|An online revision site allowing students to log in and sit randomly made maths tests <click>|
|This sounds reasonably complex, if you were planning on scripting the whole thing yourself in ASPX or PHP and not using a package such as Wordpress. You might want to throw in some nice features such as a messaging and mailing system. You might also want to get the program to create dynamic visual displays of the random questions being asked, such as creating triangles of the dimensions being tested.|
|A 2D F1 racing game <click>|
|This sounds very complex, especially if you try and think about collision detection, AI etc. However, who is your user? You need a real life user, could you ask you Physics teacher to come up with a scenario to simulate?|
|A Four in a Row game <click>|
|This sounds very complex with the graphical representation and AI element, but again, who is your user? Could you make this for a primary school?|
|3D shooter <click>|
|Too complex, unless you want to write some code around something like Blender or the Unreal Engine.|
|A photo album database <click>|
|Not complex enough as it is currently written. You could certainly add features like placing it online and allowing for tagging of photos. Make sure you check with your teacher.|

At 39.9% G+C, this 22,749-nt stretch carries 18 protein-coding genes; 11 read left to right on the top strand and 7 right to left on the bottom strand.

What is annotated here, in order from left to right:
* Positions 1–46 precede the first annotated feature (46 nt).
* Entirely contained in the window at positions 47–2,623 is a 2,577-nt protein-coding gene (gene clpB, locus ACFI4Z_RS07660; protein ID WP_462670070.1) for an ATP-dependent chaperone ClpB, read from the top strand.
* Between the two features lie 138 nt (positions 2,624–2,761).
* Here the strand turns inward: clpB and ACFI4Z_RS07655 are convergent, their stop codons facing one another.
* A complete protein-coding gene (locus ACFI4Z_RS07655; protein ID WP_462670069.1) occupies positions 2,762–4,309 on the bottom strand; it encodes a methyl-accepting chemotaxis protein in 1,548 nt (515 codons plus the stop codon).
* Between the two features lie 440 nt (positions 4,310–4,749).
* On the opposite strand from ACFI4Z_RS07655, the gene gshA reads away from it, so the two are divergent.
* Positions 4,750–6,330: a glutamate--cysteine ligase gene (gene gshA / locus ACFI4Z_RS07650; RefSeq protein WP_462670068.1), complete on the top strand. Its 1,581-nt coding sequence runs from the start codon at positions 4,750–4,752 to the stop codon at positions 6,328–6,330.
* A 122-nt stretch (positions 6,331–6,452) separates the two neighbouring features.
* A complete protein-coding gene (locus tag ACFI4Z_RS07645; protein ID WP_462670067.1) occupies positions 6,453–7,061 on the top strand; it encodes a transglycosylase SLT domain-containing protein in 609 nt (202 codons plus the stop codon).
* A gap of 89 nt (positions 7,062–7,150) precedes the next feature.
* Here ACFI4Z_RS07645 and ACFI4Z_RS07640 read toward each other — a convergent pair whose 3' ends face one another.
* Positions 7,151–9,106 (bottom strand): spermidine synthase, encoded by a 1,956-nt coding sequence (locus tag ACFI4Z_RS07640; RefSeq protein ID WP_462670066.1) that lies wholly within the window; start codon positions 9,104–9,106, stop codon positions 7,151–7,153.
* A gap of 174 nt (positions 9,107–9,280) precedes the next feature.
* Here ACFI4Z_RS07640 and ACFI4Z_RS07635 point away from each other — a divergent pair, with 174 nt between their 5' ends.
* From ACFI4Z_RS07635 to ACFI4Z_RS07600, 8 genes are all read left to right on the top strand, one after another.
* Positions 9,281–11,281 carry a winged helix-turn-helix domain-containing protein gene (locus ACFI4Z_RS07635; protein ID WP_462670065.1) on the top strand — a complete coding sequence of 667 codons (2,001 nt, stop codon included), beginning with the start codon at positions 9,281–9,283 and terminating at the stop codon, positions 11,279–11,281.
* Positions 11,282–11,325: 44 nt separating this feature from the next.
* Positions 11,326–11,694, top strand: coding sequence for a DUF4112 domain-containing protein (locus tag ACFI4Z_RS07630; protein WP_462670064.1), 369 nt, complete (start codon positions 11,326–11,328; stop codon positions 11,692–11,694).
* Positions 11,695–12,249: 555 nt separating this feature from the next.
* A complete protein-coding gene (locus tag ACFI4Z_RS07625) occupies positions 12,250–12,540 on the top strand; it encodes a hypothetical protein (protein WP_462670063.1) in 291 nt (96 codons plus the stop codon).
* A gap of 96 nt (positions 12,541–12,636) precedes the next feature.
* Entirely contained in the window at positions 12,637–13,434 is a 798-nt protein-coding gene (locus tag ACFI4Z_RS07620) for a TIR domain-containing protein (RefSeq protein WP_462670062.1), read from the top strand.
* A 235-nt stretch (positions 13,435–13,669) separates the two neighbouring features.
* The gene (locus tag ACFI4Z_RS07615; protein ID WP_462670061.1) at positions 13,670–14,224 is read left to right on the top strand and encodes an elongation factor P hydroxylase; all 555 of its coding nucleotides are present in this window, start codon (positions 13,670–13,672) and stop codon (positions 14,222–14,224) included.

How will you solve the problem?
Once you have a user and a problem how are you going to solve it? You aren't a multi-billion pound IT firm and you probably don't have much more than a years programming experience. You have got to be realistic about how you are going to solve this problem. Here are a couple of questions you need to start thinking about, write down your answers
- What languages do you already know? What languages and skills do you need to learn?
- Is it going to be web, phone or desktop application based?
- Will you use a relational database or flat file data structure, or nothing at all?
- Do you know how to normalise data tables or read from text/XML files?
- Do you have enough time to do what you want to?
- Is it complex enough to get you top marks?
Write all of this down somewhere, it's going to come in useful for your Analysis!
|What is your idea?|
|Is your idea complex enough?|
|How will you deliver the complexity?|
|Who is your end user?|
|What programming languages do you know?|
|How long do you have?|
|Do you need to use a database or other data store?|
|web based / phone app / desktop?|
|What do you need to learn?|
|What web sites and books can help you?|